The Ukraine’s rise to prominence in the world of grain has been rapid and impressive. An estimated total crop of 69 million tonnes yielded exports of more than 47.6 million tonnes in 2018-19, according to UkrAgroConsult. This compared to a crop of just 42.1 million tonnes and exports of 21.9 million tonnes in 2012-13 and also represented a sizeable jump on a crop of 61.9 million tonnes and exports of 40.4 million tonnes in 2017-18.

Analysts agree that both output and exports can expand still further, but the country and its new president-elect, Volodymyr Zelensky, formerly a comedian, have plenty of challenges to overcome if they are to maximize the potential of one of the nation’s leading foreign currency generators.

The scale of that challenge was evident in early April when NATO announced it was considering a range of measures to counteract Russia maritime aggression in the Black Sea and to ensure safe passage of Ukrainian ships through the Kerch Straitv — a vital artery for many grain exports to global markets and a major point of conflict since Russia seized Crimea from Ukraine and illegally annexed the region in 2014.

“This package provides for enhanced surveillance, including air surveillance, and increases in the number of NATO ships in the Black Sea to ensure the safe passage of Ukrainian ships through the Kerch Strait and the Sea of Azov,” said Ambassador Kay Bailey Hutchison, the U.S. Permanent Representative to NATO. “It is very important that Romania, Bulgaria, Ukraine and Georgia have security guarantees in the Black Sea both for shipping and for safety on land.”

The declaration was in response to Russian harassment of Black Sea maritime traffic, the seizure of Ukrainian naval ships and sailors in November and the build-up of weapons in Crimea.

Dan Basse, president of AgResource, said the Russian threat to safe passage via the Black Sea was a major hazard factor for Ukrainian agriculture.

“That political risk is there, of course,” he said. “In terms of performance of exports, it’s a big deal. The problem is that it’s one of those political headline risks that is difficult to manage or include in economic modeling in terms of what the future looks like.”

Speaking at the Black Sea Grain Conference, organized by UkrAgroConsult and held in Kiev, the capital of Ukraine in April, he told World Grain the worst-case scenario would be the closure of shipping channels.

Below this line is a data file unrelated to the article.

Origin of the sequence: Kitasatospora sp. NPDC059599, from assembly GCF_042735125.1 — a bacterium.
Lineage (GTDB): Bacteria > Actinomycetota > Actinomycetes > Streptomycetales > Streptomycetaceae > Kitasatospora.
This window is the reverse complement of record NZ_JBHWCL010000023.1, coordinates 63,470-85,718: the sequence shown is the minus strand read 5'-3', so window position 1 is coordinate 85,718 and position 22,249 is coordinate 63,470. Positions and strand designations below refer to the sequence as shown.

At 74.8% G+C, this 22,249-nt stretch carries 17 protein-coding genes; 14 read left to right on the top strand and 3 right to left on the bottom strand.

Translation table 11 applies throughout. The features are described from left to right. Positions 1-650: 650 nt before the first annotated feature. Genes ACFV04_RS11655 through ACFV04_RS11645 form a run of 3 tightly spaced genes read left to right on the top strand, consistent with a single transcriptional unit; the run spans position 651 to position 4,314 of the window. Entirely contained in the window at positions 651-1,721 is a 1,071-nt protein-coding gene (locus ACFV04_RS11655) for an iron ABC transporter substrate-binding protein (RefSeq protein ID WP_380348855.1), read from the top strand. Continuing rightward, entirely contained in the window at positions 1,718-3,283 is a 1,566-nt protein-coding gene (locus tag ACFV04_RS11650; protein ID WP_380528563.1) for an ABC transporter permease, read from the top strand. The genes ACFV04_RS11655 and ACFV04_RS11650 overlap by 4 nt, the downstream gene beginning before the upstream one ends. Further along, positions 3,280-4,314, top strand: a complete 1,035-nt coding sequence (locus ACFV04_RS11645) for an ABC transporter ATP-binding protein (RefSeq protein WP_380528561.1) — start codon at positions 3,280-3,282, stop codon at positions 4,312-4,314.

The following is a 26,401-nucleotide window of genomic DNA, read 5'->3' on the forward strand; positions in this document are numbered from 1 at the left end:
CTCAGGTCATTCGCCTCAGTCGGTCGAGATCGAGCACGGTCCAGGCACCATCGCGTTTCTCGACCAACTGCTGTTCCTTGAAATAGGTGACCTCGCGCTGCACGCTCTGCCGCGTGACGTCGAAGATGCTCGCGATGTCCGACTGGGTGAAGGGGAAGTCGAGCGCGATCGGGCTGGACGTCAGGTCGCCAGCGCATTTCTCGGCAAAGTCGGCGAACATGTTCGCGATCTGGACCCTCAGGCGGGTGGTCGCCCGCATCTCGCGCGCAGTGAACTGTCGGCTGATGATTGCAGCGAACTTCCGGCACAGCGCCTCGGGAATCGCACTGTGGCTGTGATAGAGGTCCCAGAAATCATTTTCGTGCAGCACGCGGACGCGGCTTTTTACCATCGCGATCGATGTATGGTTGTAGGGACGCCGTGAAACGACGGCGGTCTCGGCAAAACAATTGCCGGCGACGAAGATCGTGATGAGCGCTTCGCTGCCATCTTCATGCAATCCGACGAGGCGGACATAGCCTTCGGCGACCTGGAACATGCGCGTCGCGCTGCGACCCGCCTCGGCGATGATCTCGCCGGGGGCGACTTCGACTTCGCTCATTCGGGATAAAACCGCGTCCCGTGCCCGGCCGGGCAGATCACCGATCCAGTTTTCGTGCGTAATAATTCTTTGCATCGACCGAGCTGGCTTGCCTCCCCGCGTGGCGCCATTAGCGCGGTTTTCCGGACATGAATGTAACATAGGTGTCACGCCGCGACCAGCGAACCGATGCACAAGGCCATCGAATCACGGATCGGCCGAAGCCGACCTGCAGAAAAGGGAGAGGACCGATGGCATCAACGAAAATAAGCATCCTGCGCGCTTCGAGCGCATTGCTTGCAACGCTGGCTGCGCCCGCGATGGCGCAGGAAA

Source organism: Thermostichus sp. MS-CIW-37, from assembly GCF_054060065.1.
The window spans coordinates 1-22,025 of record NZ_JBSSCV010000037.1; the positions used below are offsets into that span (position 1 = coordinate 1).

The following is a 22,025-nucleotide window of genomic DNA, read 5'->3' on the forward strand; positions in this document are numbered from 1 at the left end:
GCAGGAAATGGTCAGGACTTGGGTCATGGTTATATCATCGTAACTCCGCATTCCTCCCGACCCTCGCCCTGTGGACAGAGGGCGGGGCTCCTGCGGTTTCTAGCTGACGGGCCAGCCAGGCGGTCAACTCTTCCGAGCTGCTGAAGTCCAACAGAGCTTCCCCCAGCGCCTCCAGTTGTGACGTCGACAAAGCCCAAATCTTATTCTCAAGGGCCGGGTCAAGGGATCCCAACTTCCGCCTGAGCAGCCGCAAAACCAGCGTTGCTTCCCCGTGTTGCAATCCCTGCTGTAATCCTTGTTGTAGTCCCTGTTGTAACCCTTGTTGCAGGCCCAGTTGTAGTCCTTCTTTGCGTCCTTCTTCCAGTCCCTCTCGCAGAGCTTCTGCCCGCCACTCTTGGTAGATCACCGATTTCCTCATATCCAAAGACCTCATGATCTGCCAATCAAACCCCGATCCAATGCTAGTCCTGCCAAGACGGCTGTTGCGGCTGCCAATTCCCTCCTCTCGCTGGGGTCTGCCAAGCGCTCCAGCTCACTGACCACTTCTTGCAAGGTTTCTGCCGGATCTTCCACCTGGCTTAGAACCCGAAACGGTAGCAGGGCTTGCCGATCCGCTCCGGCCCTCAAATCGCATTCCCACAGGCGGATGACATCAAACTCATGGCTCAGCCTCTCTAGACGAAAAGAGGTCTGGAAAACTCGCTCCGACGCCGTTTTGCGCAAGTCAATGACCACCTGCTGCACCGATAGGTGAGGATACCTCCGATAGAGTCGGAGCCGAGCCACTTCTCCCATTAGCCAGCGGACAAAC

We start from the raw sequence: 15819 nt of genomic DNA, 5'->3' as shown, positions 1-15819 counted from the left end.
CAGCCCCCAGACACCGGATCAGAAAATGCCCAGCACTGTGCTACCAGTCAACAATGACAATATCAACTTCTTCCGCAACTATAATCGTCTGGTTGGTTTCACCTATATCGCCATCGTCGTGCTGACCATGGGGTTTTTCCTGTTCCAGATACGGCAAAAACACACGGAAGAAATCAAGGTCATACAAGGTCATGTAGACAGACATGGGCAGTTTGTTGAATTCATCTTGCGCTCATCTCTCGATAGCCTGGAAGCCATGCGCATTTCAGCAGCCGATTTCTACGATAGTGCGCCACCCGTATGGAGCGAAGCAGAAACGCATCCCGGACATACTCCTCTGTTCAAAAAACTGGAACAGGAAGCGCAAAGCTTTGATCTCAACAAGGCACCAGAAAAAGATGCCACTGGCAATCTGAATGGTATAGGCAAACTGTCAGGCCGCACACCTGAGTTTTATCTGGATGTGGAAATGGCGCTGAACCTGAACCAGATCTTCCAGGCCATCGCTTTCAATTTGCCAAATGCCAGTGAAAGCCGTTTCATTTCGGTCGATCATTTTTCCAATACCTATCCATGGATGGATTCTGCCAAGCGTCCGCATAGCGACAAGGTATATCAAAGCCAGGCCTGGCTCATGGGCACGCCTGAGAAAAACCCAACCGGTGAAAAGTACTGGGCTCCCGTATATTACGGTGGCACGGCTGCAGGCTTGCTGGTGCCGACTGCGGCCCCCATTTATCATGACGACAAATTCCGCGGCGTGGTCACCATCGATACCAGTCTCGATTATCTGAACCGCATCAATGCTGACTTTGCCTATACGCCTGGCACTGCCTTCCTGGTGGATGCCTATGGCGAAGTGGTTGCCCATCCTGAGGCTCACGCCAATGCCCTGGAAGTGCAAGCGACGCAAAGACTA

“If we had some blockages somewhere, that would be major,” he said. “Grain trading is becoming a little bit like oil trading where if you close a strait you will have this dramatic rise in prices. Closing the Black Sea would do the same thing, and so the problem is, ‘What’s the probability?’ And we don’t have any history to fall back on there, because Ukraine and Russia have mostly in modern history been on the same side, and now they’re fighting against each other. It is an issue going forward.”

Supply chain woes

Black Sea Grain was attended by nearly 700 delegates from 50 countries and a range of speakers highlighted the many supply chain bottlenecks the Ukraine’s grain exporters face aside from the ongoing conflict with Russia.

However, topping the frustrations list was the unpredictable service of Ukraine Railways. Although use of the country’s rivers is increasing, the growth rate of volumes shipped by barge has failed to keep pace with the surge in grain exports over the last decade, rendering Ukraine reliant on its creaking, state-owned rail system for export logistics (see table, page 47).

Speakers at Black Sea Grain agreed that railways management was inefficient and lacking in transparency. Moreover, even when private companies have invested in their own wagons, locomotives and infrastructure, they are still dependent on Ukraine Railways for network access.

Nikolay Gorbachev, president of the Ukrainian Grain Association, said Ukraine Railways was a major employer but badly managed and lacking accountability.

“Why are we charged the same price as ore shippers and why is grain subsidizing passengers?” he said. “We feel at a disadvantage, we have a wonderful railroad, but we need to improve it.

“We were told they didn’t have enough wagons. They only had 11,000 wagons. But now there are also 11,000 private ones but the railways don’t look after the private operators. There’s a lack of predictability. There are examples of companies that have invested in their own capacity and been successful even working with Ukraine Railways, but it is rare.”

Oleksii Stupak, head of corporate business development at Credit Agricole Bank, said many producers and traders have suffered defaults in recent years. Finding reliable partners was difficult and risk increased due to the key role of Ukraine Railways.